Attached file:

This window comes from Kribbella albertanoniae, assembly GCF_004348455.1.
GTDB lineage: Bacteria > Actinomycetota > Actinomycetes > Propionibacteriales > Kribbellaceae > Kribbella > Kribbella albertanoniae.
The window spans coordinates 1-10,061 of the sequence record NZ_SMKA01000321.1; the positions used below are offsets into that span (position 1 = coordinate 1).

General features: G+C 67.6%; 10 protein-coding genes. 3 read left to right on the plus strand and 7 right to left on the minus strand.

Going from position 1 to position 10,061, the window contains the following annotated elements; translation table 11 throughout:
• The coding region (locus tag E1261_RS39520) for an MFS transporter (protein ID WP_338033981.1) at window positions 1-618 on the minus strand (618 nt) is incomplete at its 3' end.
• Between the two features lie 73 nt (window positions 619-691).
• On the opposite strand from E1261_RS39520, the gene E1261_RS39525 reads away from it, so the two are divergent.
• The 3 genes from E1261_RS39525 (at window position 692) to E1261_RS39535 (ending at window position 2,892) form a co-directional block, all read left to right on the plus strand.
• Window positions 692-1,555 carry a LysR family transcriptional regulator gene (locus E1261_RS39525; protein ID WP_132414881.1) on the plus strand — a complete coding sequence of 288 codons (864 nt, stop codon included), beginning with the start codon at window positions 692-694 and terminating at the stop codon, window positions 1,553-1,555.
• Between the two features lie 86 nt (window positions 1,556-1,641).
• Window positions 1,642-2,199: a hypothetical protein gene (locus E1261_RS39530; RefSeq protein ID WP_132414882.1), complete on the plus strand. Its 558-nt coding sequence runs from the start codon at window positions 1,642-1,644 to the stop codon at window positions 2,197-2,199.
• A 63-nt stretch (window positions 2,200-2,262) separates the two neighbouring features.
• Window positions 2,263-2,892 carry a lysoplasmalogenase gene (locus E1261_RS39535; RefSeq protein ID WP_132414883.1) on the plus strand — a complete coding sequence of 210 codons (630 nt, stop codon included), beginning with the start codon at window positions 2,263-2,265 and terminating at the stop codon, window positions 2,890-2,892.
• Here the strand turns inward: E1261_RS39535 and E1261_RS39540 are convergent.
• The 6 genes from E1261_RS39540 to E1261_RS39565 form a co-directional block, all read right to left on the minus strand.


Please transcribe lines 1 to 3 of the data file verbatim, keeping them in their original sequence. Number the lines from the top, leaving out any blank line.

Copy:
This window comes from Kribbella albertanoniae, assembly GCF_004348455.1.
GTDB lineage: Bacteria > Actinomycetota > Actinomycetes > Propionibacteriales > Kribbellaceae > Kribbella > Kribbella albertanoniae.
The window spans coordinates 1-10,061 of the sequence record NZ_SMKA01000321.1; the positions used below are offsets into that span (position 1 = coordinate 1).